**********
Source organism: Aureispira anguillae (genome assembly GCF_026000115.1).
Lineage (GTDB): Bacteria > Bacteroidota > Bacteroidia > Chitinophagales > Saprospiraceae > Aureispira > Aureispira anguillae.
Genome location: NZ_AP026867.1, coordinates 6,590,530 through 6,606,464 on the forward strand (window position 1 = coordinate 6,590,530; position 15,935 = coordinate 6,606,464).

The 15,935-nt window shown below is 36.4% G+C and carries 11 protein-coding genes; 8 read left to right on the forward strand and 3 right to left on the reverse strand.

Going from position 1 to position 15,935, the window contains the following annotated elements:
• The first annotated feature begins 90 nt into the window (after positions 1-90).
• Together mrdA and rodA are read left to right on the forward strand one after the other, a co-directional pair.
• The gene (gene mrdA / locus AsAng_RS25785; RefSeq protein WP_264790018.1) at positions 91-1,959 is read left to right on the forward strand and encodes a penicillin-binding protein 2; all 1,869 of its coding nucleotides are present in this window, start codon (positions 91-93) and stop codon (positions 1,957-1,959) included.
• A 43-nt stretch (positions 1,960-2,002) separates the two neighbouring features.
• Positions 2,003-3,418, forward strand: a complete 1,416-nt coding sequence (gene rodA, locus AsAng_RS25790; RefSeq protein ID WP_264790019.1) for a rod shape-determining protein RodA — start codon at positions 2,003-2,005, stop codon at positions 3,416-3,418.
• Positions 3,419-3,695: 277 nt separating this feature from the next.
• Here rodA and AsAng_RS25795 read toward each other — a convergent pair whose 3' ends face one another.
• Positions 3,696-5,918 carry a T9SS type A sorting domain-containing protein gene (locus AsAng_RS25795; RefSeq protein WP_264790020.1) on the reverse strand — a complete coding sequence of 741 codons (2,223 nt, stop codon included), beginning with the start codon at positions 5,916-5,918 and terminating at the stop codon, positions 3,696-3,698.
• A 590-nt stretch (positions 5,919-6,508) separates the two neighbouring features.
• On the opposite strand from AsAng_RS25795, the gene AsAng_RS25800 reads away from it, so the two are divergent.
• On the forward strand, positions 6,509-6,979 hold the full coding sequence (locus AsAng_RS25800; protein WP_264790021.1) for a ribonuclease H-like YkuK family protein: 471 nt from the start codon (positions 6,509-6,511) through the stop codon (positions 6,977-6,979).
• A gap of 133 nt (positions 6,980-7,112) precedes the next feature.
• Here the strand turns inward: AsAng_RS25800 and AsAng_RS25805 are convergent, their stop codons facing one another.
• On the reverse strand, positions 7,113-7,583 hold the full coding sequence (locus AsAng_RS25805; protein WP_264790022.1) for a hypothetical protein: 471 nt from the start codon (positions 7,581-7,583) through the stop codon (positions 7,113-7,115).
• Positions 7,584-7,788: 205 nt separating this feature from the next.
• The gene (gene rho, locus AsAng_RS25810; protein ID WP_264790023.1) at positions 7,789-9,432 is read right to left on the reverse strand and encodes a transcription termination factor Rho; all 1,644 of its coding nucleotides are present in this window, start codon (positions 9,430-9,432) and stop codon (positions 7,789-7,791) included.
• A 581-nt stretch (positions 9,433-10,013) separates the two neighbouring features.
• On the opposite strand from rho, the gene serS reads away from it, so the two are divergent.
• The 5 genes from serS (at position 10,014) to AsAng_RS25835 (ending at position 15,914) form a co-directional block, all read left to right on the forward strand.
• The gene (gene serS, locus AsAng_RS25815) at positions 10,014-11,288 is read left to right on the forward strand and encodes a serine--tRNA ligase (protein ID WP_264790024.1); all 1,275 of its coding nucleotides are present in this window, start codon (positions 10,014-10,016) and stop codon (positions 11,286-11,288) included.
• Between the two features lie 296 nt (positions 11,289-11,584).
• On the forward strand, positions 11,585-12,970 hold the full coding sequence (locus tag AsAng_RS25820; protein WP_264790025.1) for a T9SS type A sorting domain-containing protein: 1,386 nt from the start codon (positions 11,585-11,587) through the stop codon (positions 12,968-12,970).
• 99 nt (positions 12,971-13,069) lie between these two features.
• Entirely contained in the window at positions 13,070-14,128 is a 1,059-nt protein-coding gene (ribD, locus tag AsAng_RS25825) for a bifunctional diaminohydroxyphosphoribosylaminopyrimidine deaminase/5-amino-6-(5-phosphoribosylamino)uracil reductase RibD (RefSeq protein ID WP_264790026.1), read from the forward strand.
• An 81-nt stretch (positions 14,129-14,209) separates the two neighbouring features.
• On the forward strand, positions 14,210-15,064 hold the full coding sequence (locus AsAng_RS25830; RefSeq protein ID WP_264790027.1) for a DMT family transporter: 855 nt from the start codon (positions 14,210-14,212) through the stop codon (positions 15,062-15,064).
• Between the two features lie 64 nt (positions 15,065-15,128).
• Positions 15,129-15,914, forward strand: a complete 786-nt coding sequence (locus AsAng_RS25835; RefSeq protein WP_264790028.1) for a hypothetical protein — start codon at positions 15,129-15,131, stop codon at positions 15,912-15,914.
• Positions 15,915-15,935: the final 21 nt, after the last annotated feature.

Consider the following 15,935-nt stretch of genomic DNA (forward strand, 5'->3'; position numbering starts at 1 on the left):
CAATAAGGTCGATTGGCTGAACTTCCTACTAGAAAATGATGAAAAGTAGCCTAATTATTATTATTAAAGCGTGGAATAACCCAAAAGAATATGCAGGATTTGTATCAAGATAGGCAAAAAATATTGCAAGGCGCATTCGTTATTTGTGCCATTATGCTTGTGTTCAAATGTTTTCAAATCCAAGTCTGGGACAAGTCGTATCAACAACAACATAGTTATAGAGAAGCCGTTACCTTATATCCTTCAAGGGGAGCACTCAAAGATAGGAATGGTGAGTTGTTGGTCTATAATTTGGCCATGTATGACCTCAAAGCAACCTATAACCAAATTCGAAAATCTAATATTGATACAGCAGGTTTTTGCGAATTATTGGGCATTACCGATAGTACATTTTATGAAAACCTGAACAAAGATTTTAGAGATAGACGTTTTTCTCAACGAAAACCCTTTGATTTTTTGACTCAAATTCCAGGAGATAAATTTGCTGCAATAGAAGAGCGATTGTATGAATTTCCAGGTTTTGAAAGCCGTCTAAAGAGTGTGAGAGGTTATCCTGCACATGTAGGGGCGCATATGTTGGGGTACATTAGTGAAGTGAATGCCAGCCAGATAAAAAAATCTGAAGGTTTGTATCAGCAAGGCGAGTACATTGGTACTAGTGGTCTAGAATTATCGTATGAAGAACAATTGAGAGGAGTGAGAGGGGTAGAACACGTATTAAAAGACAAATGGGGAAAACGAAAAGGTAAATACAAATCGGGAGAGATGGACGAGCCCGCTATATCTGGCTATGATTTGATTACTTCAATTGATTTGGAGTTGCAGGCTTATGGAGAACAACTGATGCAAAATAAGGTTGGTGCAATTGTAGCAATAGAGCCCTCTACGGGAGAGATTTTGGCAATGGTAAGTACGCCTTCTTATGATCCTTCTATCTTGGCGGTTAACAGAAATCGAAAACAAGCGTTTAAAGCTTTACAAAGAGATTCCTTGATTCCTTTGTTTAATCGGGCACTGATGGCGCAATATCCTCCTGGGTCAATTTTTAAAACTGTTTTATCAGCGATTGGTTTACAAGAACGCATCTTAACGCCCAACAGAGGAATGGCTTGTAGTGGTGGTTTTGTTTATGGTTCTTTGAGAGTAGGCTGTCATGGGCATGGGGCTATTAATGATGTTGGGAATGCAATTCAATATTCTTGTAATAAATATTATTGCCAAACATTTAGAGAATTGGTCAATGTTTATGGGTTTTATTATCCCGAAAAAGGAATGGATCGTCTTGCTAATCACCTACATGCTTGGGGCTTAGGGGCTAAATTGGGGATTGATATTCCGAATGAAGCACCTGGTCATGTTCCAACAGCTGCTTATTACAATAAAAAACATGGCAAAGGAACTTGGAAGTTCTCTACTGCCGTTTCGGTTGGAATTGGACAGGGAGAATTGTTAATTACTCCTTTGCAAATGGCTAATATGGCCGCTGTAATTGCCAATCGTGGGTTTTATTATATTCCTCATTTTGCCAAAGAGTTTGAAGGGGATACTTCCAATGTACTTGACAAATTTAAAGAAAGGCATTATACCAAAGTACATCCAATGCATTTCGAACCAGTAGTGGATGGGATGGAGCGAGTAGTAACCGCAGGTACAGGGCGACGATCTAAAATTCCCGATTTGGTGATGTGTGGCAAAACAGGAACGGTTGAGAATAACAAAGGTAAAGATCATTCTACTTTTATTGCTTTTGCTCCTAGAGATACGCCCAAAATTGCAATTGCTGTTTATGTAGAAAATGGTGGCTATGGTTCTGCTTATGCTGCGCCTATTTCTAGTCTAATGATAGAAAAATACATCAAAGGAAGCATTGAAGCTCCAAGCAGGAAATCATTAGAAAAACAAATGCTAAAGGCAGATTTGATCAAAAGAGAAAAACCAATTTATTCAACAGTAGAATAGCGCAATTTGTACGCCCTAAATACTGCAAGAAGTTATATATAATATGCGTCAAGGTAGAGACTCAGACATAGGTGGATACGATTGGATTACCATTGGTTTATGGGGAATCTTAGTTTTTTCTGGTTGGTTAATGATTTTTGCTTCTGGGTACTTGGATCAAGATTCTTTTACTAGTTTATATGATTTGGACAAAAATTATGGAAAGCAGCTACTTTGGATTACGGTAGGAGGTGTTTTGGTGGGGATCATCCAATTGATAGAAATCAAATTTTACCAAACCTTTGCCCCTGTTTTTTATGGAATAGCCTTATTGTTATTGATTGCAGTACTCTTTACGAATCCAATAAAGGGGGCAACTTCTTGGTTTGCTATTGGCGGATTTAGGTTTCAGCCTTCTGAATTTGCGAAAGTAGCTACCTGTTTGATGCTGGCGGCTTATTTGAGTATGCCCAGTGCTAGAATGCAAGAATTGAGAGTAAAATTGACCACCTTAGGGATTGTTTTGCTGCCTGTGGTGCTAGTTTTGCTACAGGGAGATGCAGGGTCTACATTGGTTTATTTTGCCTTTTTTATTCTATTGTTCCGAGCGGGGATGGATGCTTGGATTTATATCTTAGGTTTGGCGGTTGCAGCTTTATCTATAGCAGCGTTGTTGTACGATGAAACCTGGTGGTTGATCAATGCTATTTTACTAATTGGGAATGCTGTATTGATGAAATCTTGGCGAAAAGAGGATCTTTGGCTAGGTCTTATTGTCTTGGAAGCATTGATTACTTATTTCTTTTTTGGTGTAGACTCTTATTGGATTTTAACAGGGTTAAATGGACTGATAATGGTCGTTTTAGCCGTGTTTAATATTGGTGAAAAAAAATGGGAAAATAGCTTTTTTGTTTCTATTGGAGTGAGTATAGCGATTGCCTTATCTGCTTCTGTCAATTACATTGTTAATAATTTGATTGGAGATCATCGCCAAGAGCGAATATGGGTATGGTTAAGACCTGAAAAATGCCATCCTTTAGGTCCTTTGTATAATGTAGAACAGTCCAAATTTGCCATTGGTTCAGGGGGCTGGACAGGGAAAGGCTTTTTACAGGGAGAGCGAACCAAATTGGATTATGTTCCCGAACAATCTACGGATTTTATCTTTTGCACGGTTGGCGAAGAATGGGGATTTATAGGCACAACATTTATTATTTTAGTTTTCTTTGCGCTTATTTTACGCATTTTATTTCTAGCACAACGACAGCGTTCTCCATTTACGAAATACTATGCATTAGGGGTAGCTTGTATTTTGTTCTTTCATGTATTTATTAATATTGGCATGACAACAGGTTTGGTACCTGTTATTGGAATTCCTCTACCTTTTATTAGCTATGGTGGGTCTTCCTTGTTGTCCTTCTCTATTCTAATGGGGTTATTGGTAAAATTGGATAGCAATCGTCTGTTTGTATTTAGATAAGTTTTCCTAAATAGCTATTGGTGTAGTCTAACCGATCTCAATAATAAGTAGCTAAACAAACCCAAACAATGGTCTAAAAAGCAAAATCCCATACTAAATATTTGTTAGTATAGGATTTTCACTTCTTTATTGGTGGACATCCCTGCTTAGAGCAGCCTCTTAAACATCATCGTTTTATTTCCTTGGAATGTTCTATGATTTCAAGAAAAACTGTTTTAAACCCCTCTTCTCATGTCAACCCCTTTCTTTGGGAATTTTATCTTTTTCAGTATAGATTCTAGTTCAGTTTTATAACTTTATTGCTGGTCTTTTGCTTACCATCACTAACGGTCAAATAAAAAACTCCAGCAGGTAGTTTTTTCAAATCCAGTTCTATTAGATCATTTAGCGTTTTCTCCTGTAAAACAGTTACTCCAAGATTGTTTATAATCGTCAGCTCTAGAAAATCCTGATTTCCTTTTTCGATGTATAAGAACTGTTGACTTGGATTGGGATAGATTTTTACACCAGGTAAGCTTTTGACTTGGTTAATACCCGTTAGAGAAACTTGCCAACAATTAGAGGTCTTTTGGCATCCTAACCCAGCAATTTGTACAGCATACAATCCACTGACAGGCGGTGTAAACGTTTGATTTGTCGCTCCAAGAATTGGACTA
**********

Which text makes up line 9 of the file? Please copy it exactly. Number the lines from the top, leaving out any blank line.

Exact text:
• A 43-nt stretch (positions 1,960-2,002) separates the two neighbouring features.